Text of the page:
In February, the US donated 41 High Mobility Multipurpose Wheeled Vehicle (HMMWV) and trucks to the Moldovan Army. The military vehicles would be used during national and international exercises. In 2014, the US donated some other 39 HMMWV and 10 trailers for the military vehicles.
On July 24 — August 5, the base hosted the Dragoon Pioneer 2017, joint drills of US and Moldovan troops. Army Maj. Gen. John L. Gronski, Deputy Commanding General for Army National Guard, US Army. Europe, visited Moldova to watch the training event.
In late July, the Moldovan parliament passed a declaration demanding the withdrawal of Russian troops from the territory of the unrecognized Transnistrian Moldovan Republic. The resolution was supported by deputies from the ruling coalition led by the Democratic Party, as well as representatives of Liberals and Liberal Democrats. The lawmakers from the opposition Socialist Party left the meeting in protest. Moldovan President Igor Dodon condemned the parliament’s decision, calling it a provocation.
Moscow expresses concern over the Moldovan policy in Transnistria. Russian military personnel movements are obstructed by Moldavan authorities. In late July, Russian Deputy Prime Minister Dmitry Rogozin was barred by the Moldovan government from flying to Transnistria in a military plane to celebrate the 25th anniversary of Russia’s deployment of peacekeepers there. Russia retaliated by halting imports of Moldovan farm produce, depriving Europe’s poorest country of a key market for its wine, fruit and vegetables. In early August, Moldovan authorities declared Rogozin persona non grata. Actually, the relations had begun to worsen much earlier after the expulsion of five Russian diplomats in May. President Igor Dodon believes that the government embarked on provocations against Russia in order to complicate relations.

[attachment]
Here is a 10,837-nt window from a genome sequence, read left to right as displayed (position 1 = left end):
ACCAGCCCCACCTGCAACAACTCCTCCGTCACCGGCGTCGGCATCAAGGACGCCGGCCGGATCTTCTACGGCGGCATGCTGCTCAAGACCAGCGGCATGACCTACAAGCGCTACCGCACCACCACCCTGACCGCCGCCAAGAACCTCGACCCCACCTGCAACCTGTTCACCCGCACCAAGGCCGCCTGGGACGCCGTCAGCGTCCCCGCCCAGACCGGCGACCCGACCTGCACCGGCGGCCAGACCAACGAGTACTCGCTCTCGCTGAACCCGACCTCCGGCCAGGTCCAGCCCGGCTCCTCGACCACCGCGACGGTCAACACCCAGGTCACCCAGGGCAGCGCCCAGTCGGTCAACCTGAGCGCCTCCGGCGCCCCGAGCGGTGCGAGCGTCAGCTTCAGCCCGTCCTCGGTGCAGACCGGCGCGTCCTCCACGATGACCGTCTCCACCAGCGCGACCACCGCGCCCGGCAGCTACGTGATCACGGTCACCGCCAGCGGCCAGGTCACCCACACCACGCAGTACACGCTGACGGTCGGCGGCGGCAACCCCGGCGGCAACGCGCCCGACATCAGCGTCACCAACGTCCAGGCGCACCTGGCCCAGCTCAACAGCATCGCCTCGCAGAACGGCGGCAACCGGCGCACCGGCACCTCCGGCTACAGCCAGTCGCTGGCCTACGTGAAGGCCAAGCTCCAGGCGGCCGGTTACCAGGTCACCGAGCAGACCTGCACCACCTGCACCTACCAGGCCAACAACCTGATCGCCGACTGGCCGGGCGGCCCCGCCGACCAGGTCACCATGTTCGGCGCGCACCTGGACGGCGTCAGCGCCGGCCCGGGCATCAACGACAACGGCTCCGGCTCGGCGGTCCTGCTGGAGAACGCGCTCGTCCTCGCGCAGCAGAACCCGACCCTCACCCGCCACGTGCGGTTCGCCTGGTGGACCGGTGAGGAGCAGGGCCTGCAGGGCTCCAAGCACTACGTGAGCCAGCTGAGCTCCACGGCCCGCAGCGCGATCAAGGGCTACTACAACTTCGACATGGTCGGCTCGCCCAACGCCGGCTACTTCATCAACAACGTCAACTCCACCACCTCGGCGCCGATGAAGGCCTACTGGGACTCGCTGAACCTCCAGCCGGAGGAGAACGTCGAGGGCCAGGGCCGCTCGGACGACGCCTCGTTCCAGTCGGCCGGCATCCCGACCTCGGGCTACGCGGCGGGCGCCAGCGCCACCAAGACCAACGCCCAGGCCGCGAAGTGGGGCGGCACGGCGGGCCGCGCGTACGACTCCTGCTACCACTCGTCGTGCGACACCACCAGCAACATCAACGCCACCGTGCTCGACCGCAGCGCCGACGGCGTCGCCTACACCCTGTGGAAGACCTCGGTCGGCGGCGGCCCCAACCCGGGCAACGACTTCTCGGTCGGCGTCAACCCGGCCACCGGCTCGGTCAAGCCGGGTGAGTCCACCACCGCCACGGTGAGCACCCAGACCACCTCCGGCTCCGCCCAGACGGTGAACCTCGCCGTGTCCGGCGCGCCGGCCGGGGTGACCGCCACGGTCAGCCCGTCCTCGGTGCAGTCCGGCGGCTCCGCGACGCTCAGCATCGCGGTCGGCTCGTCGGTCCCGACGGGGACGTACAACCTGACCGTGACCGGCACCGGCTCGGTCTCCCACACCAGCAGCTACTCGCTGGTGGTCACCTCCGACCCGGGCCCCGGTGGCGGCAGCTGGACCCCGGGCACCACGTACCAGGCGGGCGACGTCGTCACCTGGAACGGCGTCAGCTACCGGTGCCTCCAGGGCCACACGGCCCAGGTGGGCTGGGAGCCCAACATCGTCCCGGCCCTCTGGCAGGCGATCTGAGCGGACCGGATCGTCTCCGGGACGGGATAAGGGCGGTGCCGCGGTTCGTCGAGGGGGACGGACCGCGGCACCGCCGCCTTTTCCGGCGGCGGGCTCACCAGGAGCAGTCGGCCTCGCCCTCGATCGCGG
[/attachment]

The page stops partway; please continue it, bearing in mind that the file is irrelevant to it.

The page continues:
Moscow has accused Moldova of undermining their relations and threatening regional stability. The Russian Foreign Ministry’s statement reads: «High-ranking Russian representatives and peacekeepers but also ordinary citizens of both countries have recently become targets of provocations. It seems that Chisinau politicians are trying to get to the forefront of the hysterical and hopeless campaign that has been launched against the Russian Federation». It adds that dangerous actions may have a serious destabilising influence on the general situation in the region and Europe as a whole. Kremlin spokesman Dmitry Peskov said Moldova’s decision to ban Rogozin was «much worse» than even the new tough US economic sanctions on Russia.
The US military presence is expanding everywhere, including areas in the proximity of Russia’s borders, such as Transnistria. This is a very dangerous development to make US forces and Russian peacekeepers watch each other through gun sights. Moscow and Chisinau may have different views and divisions but it does not make them adversaries.
With Russian peacekeepers gone, the situation would exacerbate and a spark would be enough to restart the hostilities – something that has been prevented since 1992. By hosting US-operated facilities on its territory, Moldova, a neutral state, will become a target for a Russian retaliatory strike. Parliamentary elections are expected to be held in Moldova in November 2018. Hopefully, the voters will make the right choice, electing more responsible people to end incessant provocations and adopt a more reasonable foreign policy. If the hopes come true, Russia and Moldova will become friends and good neighbors again.